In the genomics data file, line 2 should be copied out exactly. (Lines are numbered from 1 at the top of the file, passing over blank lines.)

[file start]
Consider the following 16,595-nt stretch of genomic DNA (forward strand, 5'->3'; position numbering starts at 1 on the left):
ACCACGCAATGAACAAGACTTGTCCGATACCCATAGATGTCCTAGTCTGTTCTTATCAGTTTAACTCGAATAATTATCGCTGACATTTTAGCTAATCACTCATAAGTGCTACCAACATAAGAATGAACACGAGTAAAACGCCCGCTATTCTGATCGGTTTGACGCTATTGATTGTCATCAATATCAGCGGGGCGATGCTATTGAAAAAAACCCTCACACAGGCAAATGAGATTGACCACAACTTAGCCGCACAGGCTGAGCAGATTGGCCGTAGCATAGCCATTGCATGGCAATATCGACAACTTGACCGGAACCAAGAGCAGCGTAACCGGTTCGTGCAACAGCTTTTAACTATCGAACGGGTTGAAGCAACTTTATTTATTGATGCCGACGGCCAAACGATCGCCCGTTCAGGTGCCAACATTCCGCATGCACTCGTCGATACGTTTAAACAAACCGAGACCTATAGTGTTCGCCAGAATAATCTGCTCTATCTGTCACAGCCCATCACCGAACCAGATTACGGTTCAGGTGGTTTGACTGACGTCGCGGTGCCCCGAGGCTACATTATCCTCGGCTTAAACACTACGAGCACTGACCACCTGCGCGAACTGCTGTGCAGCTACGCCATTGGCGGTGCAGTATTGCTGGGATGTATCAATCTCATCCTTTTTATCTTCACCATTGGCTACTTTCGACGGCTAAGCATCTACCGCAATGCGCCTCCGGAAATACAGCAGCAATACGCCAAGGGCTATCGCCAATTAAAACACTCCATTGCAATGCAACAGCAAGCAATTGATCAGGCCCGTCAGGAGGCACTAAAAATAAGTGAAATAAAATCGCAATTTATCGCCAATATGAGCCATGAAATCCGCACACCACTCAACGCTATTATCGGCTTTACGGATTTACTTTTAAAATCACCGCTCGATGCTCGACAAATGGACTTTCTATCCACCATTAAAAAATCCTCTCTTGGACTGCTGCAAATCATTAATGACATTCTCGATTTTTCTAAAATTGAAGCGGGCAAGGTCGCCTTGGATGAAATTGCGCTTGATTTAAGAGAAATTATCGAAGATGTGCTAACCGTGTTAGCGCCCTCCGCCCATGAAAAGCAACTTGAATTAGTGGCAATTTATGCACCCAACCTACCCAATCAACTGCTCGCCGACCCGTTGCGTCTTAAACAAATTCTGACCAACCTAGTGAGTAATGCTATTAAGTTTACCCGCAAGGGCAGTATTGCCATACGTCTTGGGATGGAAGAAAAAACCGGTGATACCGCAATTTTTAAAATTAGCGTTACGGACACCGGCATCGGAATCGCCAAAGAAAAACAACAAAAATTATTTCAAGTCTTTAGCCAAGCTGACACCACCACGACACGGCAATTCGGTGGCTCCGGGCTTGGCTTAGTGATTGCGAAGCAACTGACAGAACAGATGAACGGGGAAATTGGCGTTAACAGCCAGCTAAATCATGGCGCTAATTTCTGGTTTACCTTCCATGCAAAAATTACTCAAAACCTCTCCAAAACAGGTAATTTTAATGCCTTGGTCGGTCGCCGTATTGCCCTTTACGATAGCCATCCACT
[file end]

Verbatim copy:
ACCACGCAATGAACAAGACTTGTCCGATACCCATAGATGTCCTAGTCTGTTCTTATCAGTTTAACTCGAATAATTATCGCTGACATTTTAGCTAATCACTCATAAGTGCTACCAACATAAGAATGAACACGAGTAAAACGCCCGCTATTCTGATCGGTTTGACGCTATTGATTGTCATCAATATCAGCGGGGCGATGCTATTGAAAAAAACCCTCACACAGGCAAATGAGATTGACCACAACTTAGCCGCACAGGCTGAGCAGATTGGCCGTAGCATAGCCATTGCATGGCAATATCGACAACTTGACCGGAACCAAGAGCAGCGTAACCGGTTCGTGCAACAGCTTTTAACTATCGAACGGGTTGAAGCAACTTTATTTATTGATGCCGACGGCCAAACGATCGCCCGTTCAGGTGCCAACATTCCGCATGCACTCGTCGATACGTTTAAACAAACCGAGACCTATAGTGTTCGCCAGAATAATCTGCTCTATCTGTCACAGCCCATCACCGAACCAGATTACGGTTCAGGTGGTTTGACTGACGTCGCGGTGCCCCGAGGCTACATTATCCTCGGCTTAAACACTACGAGCACTGACCACCTGCGCGAACTGCTGTGCAGCTACGCCATTGGCGGTGCAGTATTGCTGGGATGTATCAATCTCATCCTTTTTATCTTCACCATTGGCTACTTTCGACGGCTAAGCATCTACCGCAATGCGCCTCCGGAAATACAGCAGCAATACGCCAAGGGCTATCGCCAATTAAAACACTCCATTGCAATGCAACAGCAAGCAATTGATCAGGCCCGTCAGGAGGCACTAAAAATAAGTGAAATAAAATCGCAATTTATCGCCAATATGAGCCATGAAATCCGCACACCACTCAACGCTATTATCGGCTTTACGGATTTACTTTTAAAATCACCGCTCGATGCTCGACAAATGGACTTTCTATCCACCATTAAAAAATCCTCTCTTGGACTGCTGCAAATCATTAATGACATTCTCGATTTTTCTAAAATTGAAGCGGGCAAGGTCGCCTTGGATGAAATTGCGCTTGATTTAAGAGAAATTATCGAAGATGTGCTAACCGTGTTAGCGCCCTCCGCCCATGAAAAGCAACTTGAATTAGTGGCAATTTATGCACCCAACCTACCCAATCAACTGCTCGCCGACCCGTTGCGTCTTAAACAAATTCTGACCAACCTAGTGAGTAATGCTATTAAGTTTACCCGCAAGGGCAGTATTGCCATACGTCTTGGGATGGAAGAAAAAACCGGTGATACCGCAATTTTTAAAATTAGCGTTACGGACACCGGCATCGGAATCGCCAAAGAAAAACAACAAAAATTATTTCAAGTCTTTAGCCAAGCTGACACCACCACGACACGGCAATTCGGTGGCTCCGGGCTTGGCTTAGTGATTGCGAAGCAACTGACAGAACAGATGAACGGGGAAATTGGCGTTAACAGCCAGCTAAATCATGGCGCTAATTTCTGGTTTACCTTCCATGCAAAAATTACTCAAAACCTCTCCAAAACAGGTAATTTTAATGCCTTGGTCGGTCGCCGTATTGCCCTTTACGATAGCCATCCACT